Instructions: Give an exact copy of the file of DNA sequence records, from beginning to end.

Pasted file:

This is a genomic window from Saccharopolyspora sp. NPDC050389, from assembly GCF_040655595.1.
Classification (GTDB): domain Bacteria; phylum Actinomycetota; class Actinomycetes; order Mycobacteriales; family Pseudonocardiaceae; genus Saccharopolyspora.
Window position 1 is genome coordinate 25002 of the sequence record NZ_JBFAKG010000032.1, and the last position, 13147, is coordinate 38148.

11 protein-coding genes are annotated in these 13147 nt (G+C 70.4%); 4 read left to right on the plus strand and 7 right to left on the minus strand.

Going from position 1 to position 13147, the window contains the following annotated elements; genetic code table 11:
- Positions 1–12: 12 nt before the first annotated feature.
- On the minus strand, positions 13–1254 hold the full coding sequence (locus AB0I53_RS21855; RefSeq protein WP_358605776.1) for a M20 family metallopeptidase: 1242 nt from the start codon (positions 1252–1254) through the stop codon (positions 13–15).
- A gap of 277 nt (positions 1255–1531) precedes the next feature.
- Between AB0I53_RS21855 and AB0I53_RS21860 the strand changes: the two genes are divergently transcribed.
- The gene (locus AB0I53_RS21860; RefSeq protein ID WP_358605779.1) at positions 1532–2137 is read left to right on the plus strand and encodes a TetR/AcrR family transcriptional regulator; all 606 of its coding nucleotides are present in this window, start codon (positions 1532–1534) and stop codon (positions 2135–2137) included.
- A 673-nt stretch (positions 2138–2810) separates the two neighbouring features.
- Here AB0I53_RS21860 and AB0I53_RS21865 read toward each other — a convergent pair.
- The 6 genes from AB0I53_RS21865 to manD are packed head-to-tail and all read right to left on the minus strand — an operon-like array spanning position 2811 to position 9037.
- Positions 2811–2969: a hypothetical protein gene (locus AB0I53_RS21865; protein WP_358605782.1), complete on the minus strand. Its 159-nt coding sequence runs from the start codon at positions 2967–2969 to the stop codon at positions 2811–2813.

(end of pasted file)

This is a genomic window from Saccharopolyspora sp. NPDC050389, from assembly GCF_040655595.1.
Classification (GTDB): domain Bacteria; phylum Actinomycetota; class Actinomycetes; order Mycobacteriales; family Pseudonocardiaceae; genus Saccharopolyspora.
Window position 1 is genome coordinate 25002 of the sequence record NZ_JBFAKG010000032.1, and the last position, 13147, is coordinate 38148.

11 protein-coding genes are annotated in these 13147 nt (G+C 70.4%); 4 read left to right on the plus strand and 7 right to left on the minus strand.

Going from position 1 to position 13147, the window contains the following annotated elements; genetic code table 11:
- Positions 1–12: 12 nt before the first annotated feature.
- On the minus strand, positions 13–1254 hold the full coding sequence (locus AB0I53_RS21855; RefSeq protein WP_358605776.1) for a M20 family metallopeptidase: 1242 nt from the start codon (positions 1252–1254) through the stop codon (positions 13–15).
- A gap of 277 nt (positions 1255–1531) precedes the next feature.
- Between AB0I53_RS21855 and AB0I53_RS21860 the strand changes: the two genes are divergently transcribed.
- The gene (locus AB0I53_RS21860; RefSeq protein ID WP_358605779.1) at positions 1532–2137 is read left to right on the plus strand and encodes a TetR/AcrR family transcriptional regulator; all 606 of its coding nucleotides are present in this window, start codon (positions 1532–1534) and stop codon (positions 2135–2137) included.
- A 673-nt stretch (positions 2138–2810) separates the two neighbouring features.
- Here AB0I53_RS21860 and AB0I53_RS21865 read toward each other — a convergent pair.
- The 6 genes from AB0I53_RS21865 to manD are packed head-to-tail and all read right to left on the minus strand — an operon-like array spanning position 2811 to position 9037.
- Positions 2811–2969: a hypothetical protein gene (locus AB0I53_RS21865; protein WP_358605782.1), complete on the minus strand. Its 159-nt coding sequence runs from the start codon at positions 2967–2969 to the stop codon at positions 2811–2813.